The Puppeteers In Plato's Allegory Of The Cave

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In Plato’s Republic, he narrates how puppeteers are able to utilize their skill in the art of manipulation to control benighted men into believing lies; however, the cave also dramatizes how some of these men are later enlightened to see through the manipulation and educate the uneducated into seeing the same. In “Allegory of the Cave,” Plato demonstrates how as part of the human condition, uneducated men can easily be manipulated by men with the power of knowledge until they can be free from their ignorance. The artist Jan Saenredam thoughtfully illuminates Plato’s “Allegory of the Cave” through the incorporation of the puppeteers, the prisoners, the sun, and the shadows. In Saenredam’s illustration, the puppeteers are positioned on a high ledge to represent their power over the prisoners who are trapped beneath their feet. In this drawing, the puppeteers use their skill in creating shadows through manipulating light on the wall of the cave. They use the shadows to persuade the prisoner into believing the shadows are real. The shadow in this scenario represents the lies, fabrication, falsehood, and delusion believe by the uneducated men. For instance, as part human…show more content…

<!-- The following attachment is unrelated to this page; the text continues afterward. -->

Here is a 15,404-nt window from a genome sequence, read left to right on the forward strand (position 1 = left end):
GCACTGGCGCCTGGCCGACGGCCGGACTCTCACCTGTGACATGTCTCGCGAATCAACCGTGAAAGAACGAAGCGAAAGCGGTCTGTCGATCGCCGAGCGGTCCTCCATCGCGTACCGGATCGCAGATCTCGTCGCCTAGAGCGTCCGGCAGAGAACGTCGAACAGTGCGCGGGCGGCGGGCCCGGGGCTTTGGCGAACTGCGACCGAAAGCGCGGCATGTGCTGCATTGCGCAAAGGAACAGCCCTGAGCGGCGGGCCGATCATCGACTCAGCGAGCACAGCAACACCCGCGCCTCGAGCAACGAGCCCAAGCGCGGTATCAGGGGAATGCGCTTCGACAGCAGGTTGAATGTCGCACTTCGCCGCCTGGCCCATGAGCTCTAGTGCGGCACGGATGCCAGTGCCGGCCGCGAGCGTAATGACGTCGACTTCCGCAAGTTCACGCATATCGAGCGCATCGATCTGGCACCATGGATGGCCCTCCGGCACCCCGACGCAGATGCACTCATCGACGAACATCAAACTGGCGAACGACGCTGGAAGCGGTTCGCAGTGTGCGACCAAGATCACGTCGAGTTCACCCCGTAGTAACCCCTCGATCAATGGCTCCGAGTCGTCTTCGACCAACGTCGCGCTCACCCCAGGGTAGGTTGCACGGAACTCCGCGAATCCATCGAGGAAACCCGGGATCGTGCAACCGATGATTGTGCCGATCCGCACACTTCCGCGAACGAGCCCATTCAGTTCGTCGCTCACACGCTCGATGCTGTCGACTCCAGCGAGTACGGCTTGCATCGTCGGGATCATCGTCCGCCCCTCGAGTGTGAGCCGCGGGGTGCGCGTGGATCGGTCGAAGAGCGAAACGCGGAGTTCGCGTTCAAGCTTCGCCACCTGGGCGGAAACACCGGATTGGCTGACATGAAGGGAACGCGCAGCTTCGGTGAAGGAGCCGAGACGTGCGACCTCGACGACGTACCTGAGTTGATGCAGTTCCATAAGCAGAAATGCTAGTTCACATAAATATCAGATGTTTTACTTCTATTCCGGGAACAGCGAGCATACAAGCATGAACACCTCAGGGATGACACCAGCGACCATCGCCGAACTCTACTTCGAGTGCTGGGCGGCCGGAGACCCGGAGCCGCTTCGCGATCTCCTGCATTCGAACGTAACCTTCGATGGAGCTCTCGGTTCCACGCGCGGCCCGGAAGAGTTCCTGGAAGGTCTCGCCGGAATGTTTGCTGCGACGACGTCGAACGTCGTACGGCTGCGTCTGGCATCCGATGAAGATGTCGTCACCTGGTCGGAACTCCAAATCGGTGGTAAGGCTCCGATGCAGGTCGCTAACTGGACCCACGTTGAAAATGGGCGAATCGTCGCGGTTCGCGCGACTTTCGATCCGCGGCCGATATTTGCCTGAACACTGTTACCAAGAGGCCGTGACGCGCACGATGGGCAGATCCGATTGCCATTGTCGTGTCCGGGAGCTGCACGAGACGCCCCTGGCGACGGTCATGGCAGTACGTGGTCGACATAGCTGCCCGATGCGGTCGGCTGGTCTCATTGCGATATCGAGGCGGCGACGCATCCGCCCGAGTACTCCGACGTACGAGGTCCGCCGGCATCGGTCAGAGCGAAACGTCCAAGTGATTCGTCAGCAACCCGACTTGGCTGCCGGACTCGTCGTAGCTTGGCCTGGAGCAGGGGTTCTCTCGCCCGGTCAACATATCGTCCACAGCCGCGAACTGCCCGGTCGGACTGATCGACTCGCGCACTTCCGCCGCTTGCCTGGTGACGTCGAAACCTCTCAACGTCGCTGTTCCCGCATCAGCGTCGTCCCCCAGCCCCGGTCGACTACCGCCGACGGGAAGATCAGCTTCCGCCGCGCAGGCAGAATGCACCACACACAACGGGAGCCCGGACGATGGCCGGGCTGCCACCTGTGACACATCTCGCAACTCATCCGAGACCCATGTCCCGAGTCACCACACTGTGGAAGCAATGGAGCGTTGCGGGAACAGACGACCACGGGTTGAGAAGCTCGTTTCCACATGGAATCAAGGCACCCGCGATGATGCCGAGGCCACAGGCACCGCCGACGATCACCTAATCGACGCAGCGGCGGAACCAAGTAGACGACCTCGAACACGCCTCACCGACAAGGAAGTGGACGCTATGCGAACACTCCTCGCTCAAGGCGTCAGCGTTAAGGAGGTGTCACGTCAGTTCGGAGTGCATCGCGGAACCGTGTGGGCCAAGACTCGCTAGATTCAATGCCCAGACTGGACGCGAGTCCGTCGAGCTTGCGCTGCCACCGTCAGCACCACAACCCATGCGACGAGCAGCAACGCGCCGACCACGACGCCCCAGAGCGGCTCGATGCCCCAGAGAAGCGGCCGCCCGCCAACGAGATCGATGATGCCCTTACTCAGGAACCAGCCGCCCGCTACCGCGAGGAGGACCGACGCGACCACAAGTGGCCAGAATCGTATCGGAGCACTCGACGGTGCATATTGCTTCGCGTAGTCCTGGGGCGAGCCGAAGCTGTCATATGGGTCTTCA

Sometimes knowledge is used Sometimes this knowledge comes in a form of following the leaders that have seen the light beyond the cave. Furthermore, the cave also symbolizes how we leave in a two-realm type of world where there is a realm of known and unknown. In the realm of known, there are the knowers, whiles in the realm of unknown there is the ignorant. According to Huard, “…how does the knower relate to his fellow humans who are “unknowing” and who have not been freed and turned towards the light?” The answer to this is before the knowers learn to know, he or she is first lost in the land of darkness, and in other to be free from it, and he or she has to have the desire to known
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